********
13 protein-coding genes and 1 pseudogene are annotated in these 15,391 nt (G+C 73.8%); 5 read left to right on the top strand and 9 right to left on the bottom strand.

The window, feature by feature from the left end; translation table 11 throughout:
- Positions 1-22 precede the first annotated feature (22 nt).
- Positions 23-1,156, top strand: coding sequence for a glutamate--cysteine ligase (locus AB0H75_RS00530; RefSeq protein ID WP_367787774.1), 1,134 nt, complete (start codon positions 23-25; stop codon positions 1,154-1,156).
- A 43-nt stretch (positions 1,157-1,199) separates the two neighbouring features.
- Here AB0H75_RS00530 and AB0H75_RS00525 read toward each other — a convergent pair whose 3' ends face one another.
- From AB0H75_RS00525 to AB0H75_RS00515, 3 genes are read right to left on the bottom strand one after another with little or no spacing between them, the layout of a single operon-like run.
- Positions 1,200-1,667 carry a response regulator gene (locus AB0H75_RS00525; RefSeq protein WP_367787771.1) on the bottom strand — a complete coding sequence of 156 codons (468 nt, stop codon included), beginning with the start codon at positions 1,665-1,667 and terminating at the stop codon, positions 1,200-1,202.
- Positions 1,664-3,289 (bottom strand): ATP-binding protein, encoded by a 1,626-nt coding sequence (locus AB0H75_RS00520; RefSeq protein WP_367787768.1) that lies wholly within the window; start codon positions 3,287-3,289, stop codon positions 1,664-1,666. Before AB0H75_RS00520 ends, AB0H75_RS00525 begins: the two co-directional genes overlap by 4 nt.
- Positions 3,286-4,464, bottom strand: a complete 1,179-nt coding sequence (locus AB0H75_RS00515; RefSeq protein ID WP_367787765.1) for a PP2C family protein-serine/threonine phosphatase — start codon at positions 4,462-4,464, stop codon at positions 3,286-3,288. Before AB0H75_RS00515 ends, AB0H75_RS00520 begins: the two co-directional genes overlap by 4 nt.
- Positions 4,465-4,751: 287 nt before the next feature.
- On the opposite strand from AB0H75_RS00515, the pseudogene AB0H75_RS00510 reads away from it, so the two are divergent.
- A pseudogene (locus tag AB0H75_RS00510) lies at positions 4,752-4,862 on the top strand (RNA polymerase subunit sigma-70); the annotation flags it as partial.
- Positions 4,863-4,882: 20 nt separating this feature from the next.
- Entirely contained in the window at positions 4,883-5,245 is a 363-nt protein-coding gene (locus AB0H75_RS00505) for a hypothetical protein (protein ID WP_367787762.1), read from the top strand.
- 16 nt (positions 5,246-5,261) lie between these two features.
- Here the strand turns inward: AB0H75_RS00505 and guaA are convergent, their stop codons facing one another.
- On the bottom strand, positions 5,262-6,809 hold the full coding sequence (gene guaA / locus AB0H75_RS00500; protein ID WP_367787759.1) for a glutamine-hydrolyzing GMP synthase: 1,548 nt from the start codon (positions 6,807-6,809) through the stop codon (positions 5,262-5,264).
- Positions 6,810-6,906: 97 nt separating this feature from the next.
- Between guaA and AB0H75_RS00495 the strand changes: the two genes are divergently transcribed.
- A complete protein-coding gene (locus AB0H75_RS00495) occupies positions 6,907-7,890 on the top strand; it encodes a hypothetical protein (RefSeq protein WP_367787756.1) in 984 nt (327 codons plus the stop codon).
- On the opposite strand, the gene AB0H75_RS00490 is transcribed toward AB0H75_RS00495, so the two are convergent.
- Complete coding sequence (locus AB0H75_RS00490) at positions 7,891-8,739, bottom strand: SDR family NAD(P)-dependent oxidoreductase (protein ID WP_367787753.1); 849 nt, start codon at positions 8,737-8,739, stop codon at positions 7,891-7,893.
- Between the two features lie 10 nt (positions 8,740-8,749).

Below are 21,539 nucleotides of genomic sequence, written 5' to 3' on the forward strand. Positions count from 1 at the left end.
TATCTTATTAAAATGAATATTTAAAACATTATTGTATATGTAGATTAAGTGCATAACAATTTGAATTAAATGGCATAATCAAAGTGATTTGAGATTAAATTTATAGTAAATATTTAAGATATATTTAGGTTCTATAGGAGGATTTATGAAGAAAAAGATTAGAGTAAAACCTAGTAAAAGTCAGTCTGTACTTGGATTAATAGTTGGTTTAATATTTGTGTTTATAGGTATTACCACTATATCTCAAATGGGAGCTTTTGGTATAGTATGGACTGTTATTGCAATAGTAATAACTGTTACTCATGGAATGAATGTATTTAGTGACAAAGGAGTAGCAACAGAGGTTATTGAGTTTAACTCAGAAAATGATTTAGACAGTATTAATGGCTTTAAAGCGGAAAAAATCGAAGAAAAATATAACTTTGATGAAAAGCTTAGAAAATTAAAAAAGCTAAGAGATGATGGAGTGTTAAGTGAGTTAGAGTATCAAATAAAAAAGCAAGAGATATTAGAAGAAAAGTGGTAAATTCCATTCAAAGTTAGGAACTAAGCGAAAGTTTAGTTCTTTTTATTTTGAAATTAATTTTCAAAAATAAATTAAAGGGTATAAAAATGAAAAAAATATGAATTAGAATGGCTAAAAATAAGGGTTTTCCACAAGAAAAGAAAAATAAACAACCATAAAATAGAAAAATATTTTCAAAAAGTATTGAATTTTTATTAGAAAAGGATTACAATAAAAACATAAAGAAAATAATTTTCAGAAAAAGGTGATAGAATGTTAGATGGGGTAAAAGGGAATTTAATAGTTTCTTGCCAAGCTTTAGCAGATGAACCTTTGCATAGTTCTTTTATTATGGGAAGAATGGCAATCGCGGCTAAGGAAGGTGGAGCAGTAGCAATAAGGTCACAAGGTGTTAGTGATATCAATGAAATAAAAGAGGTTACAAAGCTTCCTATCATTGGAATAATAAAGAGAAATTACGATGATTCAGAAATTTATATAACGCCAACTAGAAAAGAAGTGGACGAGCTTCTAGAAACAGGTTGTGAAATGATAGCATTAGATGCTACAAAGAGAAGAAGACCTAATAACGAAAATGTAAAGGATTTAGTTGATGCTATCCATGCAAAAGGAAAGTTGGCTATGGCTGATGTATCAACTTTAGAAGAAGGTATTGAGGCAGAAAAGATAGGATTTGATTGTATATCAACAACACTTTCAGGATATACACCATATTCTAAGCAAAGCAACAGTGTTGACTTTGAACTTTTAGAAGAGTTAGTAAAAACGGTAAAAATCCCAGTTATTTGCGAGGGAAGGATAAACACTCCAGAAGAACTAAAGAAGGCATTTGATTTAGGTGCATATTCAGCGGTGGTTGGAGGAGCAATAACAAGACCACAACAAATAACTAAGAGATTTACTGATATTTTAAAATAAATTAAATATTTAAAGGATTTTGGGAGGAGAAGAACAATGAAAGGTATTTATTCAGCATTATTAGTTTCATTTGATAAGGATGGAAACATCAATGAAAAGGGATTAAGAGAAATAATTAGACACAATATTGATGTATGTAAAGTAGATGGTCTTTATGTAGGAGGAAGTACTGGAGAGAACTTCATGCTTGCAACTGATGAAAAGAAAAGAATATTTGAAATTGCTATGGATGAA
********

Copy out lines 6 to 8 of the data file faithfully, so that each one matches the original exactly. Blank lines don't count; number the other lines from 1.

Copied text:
- Here AB0H75_RS00530 and AB0H75_RS00525 read toward each other — a convergent pair whose 3' ends face one another.
- From AB0H75_RS00525 to AB0H75_RS00515, 3 genes are read right to left on the bottom strand one after another with little or no spacing between them, the layout of a single operon-like run.
- Positions 1,200-1,667 carry a response regulator gene (locus AB0H75_RS00525; RefSeq protein WP_367787771.1) on the bottom strand — a complete coding sequence of 156 codons (468 nt, stop codon included), beginning with the start codon at positions 1,665-1,667 and terminating at the stop codon, positions 1,200-1,202.